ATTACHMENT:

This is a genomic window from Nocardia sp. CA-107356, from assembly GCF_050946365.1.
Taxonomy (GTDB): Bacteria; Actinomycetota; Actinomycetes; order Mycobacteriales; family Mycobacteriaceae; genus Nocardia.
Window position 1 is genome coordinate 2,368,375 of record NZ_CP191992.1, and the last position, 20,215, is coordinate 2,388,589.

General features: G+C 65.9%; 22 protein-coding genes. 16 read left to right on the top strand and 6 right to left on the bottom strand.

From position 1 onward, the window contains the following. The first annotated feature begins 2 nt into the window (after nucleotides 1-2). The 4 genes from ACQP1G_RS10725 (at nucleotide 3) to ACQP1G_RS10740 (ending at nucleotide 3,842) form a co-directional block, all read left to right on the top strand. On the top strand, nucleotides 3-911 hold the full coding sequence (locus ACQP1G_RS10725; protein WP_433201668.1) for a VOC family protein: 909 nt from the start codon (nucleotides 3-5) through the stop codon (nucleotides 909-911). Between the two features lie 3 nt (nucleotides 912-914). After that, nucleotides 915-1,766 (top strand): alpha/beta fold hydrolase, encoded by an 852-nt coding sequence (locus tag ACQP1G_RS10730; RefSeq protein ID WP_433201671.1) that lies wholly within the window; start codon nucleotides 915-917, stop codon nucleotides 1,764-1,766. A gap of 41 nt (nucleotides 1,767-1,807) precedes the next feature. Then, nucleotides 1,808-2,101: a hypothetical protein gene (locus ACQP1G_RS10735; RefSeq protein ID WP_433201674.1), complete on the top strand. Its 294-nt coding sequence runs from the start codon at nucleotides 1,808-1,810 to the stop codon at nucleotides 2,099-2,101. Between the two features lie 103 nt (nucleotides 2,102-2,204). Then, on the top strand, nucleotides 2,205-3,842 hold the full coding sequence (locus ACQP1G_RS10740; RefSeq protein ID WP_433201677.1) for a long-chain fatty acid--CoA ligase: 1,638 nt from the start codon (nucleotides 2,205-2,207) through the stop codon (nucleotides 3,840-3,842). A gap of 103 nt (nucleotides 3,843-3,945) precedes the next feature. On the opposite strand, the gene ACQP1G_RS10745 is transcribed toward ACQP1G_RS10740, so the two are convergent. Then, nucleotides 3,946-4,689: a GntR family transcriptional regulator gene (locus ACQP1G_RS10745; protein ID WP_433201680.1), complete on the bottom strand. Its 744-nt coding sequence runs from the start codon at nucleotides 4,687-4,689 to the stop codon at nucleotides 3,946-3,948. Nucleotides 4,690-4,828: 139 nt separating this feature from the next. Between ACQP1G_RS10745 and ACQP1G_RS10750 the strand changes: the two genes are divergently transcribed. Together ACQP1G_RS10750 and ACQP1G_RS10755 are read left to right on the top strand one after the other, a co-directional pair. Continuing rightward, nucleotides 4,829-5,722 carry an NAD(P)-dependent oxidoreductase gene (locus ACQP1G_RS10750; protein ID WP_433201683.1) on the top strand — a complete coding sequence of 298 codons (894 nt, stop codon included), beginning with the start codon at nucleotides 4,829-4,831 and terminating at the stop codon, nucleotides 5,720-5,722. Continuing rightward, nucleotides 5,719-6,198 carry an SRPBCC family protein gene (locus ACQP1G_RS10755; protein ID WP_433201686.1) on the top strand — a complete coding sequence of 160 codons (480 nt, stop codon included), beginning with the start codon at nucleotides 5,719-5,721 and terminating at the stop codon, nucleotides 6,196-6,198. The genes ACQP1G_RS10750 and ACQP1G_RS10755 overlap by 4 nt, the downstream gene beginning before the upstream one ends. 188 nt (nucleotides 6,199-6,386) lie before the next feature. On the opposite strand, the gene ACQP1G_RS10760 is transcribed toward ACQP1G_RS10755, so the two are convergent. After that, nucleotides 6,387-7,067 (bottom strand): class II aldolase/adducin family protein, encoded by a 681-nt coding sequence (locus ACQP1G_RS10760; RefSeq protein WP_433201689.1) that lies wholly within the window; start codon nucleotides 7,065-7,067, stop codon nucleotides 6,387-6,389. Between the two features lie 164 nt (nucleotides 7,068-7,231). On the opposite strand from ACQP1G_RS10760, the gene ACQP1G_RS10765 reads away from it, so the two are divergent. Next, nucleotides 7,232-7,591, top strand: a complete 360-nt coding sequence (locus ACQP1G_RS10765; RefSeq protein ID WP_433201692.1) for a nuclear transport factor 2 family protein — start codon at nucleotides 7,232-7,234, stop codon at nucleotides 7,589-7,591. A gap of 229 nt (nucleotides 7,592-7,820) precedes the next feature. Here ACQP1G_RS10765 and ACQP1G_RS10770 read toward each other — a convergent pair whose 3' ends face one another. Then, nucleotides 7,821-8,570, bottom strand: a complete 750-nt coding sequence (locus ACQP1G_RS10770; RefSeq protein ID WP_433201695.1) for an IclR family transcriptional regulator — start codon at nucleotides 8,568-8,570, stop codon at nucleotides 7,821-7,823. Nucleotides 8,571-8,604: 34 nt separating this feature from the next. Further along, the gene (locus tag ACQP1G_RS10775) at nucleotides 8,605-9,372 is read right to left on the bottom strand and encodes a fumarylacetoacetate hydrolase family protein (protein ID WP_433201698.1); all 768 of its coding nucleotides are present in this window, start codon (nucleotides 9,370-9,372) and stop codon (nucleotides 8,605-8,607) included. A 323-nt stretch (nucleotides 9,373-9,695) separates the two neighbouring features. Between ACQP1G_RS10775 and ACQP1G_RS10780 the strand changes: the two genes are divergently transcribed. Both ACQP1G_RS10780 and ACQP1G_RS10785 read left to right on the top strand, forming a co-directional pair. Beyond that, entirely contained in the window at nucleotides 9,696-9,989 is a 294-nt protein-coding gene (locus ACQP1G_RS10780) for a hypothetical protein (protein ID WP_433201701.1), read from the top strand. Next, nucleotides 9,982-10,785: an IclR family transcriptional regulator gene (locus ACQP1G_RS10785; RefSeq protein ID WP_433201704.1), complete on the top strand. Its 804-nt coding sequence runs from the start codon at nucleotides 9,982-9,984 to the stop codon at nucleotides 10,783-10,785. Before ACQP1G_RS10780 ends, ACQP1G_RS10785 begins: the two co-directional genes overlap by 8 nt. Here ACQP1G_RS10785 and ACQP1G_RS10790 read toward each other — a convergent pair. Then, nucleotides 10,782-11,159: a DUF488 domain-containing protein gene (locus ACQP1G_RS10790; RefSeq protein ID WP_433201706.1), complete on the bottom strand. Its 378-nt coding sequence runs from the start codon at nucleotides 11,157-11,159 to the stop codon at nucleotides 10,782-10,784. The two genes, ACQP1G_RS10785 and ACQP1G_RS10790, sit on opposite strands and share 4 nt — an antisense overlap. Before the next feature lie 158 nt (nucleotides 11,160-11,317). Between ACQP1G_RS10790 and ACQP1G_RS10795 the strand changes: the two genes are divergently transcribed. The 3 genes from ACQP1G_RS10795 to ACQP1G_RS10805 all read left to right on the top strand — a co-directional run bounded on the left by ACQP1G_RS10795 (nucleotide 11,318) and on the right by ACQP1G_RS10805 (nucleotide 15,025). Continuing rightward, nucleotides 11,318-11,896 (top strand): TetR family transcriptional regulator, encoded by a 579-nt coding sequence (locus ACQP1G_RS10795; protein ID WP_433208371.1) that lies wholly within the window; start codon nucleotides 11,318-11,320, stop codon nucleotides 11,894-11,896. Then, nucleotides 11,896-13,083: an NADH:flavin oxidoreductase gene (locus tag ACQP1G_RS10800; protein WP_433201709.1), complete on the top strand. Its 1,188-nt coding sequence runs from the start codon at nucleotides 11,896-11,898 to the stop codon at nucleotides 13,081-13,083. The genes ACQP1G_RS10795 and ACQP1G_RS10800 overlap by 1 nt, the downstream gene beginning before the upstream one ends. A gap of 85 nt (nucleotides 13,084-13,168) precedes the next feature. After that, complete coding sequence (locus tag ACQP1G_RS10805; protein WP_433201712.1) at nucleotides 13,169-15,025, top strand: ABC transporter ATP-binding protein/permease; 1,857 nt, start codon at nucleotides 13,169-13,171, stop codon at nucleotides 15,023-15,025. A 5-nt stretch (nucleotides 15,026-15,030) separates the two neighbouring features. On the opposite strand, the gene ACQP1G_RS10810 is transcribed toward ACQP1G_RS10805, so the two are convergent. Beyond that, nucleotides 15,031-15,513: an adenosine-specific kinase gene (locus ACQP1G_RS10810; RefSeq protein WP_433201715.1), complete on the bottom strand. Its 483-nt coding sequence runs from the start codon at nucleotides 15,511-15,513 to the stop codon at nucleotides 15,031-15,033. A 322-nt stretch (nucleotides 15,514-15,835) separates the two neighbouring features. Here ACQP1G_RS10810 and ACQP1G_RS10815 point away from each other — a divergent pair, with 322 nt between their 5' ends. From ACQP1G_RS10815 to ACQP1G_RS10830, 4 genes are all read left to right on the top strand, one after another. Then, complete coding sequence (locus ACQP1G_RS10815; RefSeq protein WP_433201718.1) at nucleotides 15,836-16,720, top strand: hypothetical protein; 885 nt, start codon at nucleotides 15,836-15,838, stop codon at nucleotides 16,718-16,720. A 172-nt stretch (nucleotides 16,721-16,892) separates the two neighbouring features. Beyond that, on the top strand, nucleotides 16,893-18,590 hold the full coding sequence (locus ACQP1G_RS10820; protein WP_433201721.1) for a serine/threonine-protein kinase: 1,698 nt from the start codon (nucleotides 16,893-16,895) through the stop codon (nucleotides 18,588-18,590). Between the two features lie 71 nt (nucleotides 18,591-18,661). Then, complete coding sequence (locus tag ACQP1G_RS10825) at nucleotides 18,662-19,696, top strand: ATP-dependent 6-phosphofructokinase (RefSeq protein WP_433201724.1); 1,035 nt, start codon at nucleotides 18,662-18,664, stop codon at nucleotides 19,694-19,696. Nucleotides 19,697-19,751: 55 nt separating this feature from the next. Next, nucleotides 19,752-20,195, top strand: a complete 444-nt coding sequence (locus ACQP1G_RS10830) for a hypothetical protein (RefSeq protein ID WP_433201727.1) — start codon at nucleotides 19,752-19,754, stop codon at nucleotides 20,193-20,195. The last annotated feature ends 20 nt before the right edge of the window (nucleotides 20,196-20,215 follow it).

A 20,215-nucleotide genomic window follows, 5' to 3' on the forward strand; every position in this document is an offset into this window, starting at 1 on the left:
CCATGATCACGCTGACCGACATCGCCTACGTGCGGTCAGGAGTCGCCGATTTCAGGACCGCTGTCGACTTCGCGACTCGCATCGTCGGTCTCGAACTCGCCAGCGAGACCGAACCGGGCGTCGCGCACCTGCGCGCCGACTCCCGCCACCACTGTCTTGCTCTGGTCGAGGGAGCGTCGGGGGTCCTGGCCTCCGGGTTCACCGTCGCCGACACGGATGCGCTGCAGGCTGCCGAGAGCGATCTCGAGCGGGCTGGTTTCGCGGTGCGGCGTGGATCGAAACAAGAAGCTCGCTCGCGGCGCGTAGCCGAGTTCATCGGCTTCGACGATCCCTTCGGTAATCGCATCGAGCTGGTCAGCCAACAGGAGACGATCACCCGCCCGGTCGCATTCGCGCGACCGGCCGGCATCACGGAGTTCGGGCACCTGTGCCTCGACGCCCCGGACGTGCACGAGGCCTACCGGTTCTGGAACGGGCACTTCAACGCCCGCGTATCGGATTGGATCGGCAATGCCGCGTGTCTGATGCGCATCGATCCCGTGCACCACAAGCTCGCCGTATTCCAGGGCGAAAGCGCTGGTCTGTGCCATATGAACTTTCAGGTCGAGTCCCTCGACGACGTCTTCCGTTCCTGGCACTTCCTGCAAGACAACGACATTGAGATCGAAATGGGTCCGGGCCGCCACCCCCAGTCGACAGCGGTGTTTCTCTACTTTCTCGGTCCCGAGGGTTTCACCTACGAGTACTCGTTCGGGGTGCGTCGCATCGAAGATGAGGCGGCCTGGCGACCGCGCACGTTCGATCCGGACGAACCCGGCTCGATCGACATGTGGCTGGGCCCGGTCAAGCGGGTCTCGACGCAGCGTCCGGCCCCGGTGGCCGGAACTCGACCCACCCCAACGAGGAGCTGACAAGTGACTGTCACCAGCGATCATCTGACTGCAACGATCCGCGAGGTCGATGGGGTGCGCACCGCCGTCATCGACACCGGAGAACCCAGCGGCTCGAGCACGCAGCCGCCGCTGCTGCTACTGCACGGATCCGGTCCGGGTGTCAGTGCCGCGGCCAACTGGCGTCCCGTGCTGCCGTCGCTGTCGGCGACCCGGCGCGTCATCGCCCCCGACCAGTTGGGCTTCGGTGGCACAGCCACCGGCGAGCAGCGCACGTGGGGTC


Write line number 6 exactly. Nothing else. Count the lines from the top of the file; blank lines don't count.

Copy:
A 20,215-nucleotide genomic window follows, 5' to 3' on the forward strand; every position in this document is an offset into this window, starting at 1 on the left: